On Friday, Premier Wickremesinghe had another round of discussions with political party representatives on the draft which the Government proposes to place before the cabinet of ministers on Monday (tomorrow). It has now been finalised with changes. Plans are to gazette the draft thereafter and allow time for citizens to challenge provisions before the Supreme Court. Also taking part in the discussion was Justice and Constitutional Affairs Minister Rajapakshe.

This time, obviously with the endorsement of his party, Foreign Minister G.L. Peiris raised issue over the SLPP not receiving a draft copy of 21A. After raising the issue, he walked away from the meeting. It is not immediately clear whether this was a protest or otherwise. The development came amidst reports that some ministers were to raise issue over 21A when it comes before the Cabinet tomorrow.

At Friday’s meeting, Tamil National Alliance’s Abraham Sumanthiran said the participants should not forget that it was the Galle Face Green protestors who brought both Prime Minister Wickremesinghe and Justice Minister Rajapakshe to their new positions. The protestors are demanding the abolition of the executive presidency. Saying that it would take time is not correct. In fact, the Samagi Jana Balawegaya’s draft would abolish the executive presidential system. Dilan Perera, one of the SLPP dissidents, pointed out that Sumanthiran was absent at the previous meeting on June 2. At that meeting, he said, it was agreed that any constitutional provision that warranted a referendum should not be changed. However, a plea to go ahead with this draft was also repeated by SJB General Secretary Ranjit Madduma Bandara. The issue ended there.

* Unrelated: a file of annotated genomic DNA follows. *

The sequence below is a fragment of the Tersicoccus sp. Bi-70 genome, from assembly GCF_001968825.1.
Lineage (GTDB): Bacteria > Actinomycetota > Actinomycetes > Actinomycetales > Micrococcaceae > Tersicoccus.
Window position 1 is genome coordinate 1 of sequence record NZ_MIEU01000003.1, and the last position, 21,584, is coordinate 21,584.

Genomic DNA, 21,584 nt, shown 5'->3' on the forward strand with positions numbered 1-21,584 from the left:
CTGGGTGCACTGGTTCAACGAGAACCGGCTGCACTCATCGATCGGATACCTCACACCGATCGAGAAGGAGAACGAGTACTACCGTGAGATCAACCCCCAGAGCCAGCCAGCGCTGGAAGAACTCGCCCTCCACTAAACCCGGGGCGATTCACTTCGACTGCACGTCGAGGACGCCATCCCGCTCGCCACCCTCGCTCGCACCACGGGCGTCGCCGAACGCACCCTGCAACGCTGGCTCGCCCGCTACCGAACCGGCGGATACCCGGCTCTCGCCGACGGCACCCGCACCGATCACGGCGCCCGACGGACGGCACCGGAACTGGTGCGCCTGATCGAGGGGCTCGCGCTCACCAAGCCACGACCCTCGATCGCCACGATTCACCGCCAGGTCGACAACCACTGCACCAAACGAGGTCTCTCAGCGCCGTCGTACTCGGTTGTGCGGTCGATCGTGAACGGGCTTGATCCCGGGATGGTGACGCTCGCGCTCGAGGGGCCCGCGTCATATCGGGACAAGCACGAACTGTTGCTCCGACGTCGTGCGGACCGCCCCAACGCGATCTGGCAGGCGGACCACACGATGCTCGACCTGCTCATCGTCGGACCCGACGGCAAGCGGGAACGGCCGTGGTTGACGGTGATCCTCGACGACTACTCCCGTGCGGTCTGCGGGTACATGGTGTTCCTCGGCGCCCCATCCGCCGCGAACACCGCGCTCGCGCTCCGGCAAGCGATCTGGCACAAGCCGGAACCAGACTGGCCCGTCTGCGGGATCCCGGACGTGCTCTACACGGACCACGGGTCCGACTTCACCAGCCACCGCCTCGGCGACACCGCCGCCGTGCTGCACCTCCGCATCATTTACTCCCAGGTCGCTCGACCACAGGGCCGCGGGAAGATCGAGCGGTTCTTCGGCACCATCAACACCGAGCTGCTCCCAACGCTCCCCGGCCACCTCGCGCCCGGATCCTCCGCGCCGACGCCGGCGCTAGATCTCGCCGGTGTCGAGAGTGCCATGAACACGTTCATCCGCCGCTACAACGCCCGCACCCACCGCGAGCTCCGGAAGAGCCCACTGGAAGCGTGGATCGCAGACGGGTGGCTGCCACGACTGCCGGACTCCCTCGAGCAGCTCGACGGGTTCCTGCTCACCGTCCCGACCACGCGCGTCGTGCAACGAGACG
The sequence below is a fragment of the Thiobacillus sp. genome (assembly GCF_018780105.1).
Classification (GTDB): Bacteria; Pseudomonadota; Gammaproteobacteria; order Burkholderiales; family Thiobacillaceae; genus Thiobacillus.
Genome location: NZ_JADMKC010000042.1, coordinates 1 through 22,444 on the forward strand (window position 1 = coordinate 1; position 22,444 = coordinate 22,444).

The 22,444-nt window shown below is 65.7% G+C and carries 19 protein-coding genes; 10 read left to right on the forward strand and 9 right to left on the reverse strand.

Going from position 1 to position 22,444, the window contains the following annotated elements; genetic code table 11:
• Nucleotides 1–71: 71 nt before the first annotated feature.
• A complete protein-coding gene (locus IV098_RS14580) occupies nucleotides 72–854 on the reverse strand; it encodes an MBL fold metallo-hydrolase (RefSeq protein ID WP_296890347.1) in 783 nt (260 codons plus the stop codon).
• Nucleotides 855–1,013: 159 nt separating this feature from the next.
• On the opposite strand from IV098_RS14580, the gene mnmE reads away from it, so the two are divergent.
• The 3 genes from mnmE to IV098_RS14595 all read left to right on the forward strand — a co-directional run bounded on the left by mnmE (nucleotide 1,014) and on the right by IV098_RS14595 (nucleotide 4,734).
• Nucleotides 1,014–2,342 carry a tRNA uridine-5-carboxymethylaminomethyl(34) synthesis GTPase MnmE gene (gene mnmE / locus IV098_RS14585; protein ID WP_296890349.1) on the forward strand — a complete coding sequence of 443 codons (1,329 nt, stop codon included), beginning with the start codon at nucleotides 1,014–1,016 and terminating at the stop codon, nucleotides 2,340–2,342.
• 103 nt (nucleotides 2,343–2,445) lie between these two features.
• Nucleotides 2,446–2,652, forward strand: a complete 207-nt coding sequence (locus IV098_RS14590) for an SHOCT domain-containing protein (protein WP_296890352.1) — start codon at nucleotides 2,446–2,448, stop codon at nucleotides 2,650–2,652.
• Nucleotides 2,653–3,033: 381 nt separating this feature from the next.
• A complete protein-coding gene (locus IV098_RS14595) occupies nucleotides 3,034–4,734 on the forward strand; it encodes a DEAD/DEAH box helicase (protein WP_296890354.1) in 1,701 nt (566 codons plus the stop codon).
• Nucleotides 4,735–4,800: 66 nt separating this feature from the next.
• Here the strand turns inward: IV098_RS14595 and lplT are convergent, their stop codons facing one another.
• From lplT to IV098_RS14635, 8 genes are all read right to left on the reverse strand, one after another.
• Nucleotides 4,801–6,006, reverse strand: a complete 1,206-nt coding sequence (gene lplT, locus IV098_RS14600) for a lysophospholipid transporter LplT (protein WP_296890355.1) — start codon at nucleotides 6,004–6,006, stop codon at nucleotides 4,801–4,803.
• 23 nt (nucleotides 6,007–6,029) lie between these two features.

Minister Rajapakshe, summing up the discussions, declared that there were key issues. There were three different views about the President holding portfolios. One view was that he should continue to hold them. Another was he should hold only the Defence portfolio. The third was he should hold no portfolios. In this regard, Attorney General Sanjay Rajaratnam, who was present at the meeting, said that the Supreme Court had held in an advisory judgement that the subject of defence should be retained by the President. Sumanthiran intervened at this stage to urge him that the latest ruling of the SC (on the draft constitutional amendment of the SJB) be awaited. There was a heated debate on the issue. Pivithuru Hela Urumaya leader Udaya Gammanpila argued that Parliament should not depend on the Supreme Court for such directions to decide on matters. The final decision was to allow the President to hold only the defence portfolio.